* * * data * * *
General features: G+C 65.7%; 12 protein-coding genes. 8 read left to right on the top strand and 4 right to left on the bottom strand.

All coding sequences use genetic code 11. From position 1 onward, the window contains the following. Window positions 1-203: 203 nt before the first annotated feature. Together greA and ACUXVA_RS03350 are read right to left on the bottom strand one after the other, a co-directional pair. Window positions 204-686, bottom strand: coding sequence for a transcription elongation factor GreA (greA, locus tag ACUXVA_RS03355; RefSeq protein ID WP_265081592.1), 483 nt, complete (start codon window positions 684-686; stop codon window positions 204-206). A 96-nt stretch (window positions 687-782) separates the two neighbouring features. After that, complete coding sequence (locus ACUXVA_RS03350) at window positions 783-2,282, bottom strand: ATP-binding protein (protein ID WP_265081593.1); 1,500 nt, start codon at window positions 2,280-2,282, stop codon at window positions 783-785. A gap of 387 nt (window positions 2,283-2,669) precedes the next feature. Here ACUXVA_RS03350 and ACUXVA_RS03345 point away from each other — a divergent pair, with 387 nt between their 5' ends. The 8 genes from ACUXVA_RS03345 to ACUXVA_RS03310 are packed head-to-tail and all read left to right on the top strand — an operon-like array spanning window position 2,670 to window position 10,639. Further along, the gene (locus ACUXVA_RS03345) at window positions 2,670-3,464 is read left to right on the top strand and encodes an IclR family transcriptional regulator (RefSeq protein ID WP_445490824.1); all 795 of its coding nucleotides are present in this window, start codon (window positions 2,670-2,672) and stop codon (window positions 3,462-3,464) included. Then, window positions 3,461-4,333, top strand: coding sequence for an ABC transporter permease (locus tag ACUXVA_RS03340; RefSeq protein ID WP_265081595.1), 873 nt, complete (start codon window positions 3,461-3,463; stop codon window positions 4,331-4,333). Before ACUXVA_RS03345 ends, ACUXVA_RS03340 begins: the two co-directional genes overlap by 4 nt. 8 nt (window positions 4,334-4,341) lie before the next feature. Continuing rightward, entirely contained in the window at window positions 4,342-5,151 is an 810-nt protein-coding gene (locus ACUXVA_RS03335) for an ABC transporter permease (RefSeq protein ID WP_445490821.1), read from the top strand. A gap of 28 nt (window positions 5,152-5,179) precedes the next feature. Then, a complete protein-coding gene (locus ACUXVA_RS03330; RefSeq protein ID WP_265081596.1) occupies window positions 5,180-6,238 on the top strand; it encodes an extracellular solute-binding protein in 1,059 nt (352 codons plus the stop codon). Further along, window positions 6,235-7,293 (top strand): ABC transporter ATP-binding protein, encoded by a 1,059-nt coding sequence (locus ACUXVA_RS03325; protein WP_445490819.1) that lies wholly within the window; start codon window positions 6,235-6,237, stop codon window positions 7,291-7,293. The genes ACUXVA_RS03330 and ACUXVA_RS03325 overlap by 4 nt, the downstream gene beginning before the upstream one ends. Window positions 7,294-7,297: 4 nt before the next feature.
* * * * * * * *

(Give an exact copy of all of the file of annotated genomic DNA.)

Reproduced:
General features: G+C 65.7%; 12 protein-coding genes. 8 read left to right on the top strand and 4 right to left on the bottom strand.

All coding sequences use genetic code 11. From position 1 onward, the window contains the following. Window positions 1-203: 203 nt before the first annotated feature. Together greA and ACUXVA_RS03350 are read right to left on the bottom strand one after the other, a co-directional pair. Window positions 204-686, bottom strand: coding sequence for a transcription elongation factor GreA (greA, locus tag ACUXVA_RS03355; RefSeq protein ID WP_265081592.1), 483 nt, complete (start codon window positions 684-686; stop codon window positions 204-206). A 96-nt stretch (window positions 687-782) separates the two neighbouring features. After that, complete coding sequence (locus ACUXVA_RS03350) at window positions 783-2,282, bottom strand: ATP-binding protein (protein ID WP_265081593.1); 1,500 nt, start codon at window positions 2,280-2,282, stop codon at window positions 783-785. A gap of 387 nt (window positions 2,283-2,669) precedes the next feature. Here ACUXVA_RS03350 and ACUXVA_RS03345 point away from each other — a divergent pair, with 387 nt between their 5' ends. The 8 genes from ACUXVA_RS03345 to ACUXVA_RS03310 are packed head-to-tail and all read left to right on the top strand — an operon-like array spanning window position 2,670 to window position 10,639. Further along, the gene (locus ACUXVA_RS03345) at window positions 2,670-3,464 is read left to right on the top strand and encodes an IclR family transcriptional regulator (RefSeq protein ID WP_445490824.1); all 795 of its coding nucleotides are present in this window, start codon (window positions 2,670-2,672) and stop codon (window positions 3,462-3,464) included. Then, window positions 3,461-4,333, top strand: coding sequence for an ABC transporter permease (locus tag ACUXVA_RS03340; RefSeq protein ID WP_265081595.1), 873 nt, complete (start codon window positions 3,461-3,463; stop codon window positions 4,331-4,333). Before ACUXVA_RS03345 ends, ACUXVA_RS03340 begins: the two co-directional genes overlap by 4 nt. 8 nt (window positions 4,334-4,341) lie before the next feature. Continuing rightward, entirely contained in the window at window positions 4,342-5,151 is an 810-nt protein-coding gene (locus ACUXVA_RS03335) for an ABC transporter permease (RefSeq protein ID WP_445490821.1), read from the top strand. A gap of 28 nt (window positions 5,152-5,179) precedes the next feature. Then, a complete protein-coding gene (locus ACUXVA_RS03330; RefSeq protein ID WP_265081596.1) occupies window positions 5,180-6,238 on the top strand; it encodes an extracellular solute-binding protein in 1,059 nt (352 codons plus the stop codon). Further along, window positions 6,235-7,293 (top strand): ABC transporter ATP-binding protein, encoded by a 1,059-nt coding sequence (locus ACUXVA_RS03325; protein WP_445490819.1) that lies wholly within the window; start codon window positions 6,235-6,237, stop codon window positions 7,291-7,293. The genes ACUXVA_RS03330 and ACUXVA_RS03325 overlap by 4 nt, the downstream gene beginning before the upstream one ends. Window positions 7,294-7,297: 4 nt before the next feature.